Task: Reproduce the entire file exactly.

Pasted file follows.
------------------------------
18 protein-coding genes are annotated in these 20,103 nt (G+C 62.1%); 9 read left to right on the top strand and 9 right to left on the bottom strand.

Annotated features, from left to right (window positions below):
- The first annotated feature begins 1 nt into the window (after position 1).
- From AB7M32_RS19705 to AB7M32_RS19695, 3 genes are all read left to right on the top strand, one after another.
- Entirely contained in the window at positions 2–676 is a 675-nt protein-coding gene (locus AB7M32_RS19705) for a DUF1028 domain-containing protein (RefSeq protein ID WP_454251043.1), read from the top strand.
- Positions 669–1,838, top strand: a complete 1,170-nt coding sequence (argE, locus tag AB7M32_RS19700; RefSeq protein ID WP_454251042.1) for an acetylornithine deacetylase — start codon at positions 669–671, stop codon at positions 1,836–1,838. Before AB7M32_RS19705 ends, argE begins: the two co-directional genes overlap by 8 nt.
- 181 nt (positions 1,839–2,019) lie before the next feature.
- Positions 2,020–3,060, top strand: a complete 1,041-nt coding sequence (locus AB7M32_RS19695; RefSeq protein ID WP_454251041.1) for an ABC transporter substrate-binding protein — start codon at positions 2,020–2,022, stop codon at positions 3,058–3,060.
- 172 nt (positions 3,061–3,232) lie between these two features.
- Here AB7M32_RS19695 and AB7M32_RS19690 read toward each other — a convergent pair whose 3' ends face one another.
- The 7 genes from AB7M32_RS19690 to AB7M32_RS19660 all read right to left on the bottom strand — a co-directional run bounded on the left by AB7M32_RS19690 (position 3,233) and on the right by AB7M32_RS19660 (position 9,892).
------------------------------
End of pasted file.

18 protein-coding genes are annotated in these 20,103 nt (G+C 62.1%); 9 read left to right on the top strand and 9 right to left on the bottom strand.

Annotated features, from left to right (window positions below):
- The first annotated feature begins 1 nt into the window (after position 1).
- From AB7M32_RS19705 to AB7M32_RS19695, 3 genes are all read left to right on the top strand, one after another.
- Entirely contained in the window at positions 2–676 is a 675-nt protein-coding gene (locus AB7M32_RS19705) for a DUF1028 domain-containing protein (RefSeq protein ID WP_454251043.1), read from the top strand.
- Positions 669–1,838, top strand: a complete 1,170-nt coding sequence (argE, locus tag AB7M32_RS19700; RefSeq protein ID WP_454251042.1) for an acetylornithine deacetylase — start codon at positions 669–671, stop codon at positions 1,836–1,838. Before AB7M32_RS19705 ends, argE begins: the two co-directional genes overlap by 8 nt.
- 181 nt (positions 1,839–2,019) lie before the next feature.
- Positions 2,020–3,060, top strand: a complete 1,041-nt coding sequence (locus AB7M32_RS19695; RefSeq protein ID WP_454251041.1) for an ABC transporter substrate-binding protein — start codon at positions 2,020–2,022, stop codon at positions 3,058–3,060.
- 172 nt (positions 3,061–3,232) lie between these two features.
- Here AB7M32_RS19695 and AB7M32_RS19690 read toward each other — a convergent pair whose 3' ends face one another.
- The 7 genes from AB7M32_RS19690 to AB7M32_RS19660 all read right to left on the bottom strand — a co-directional run bounded on the left by AB7M32_RS19690 (position 3,233) and on the right by AB7M32_RS19660 (position 9,892).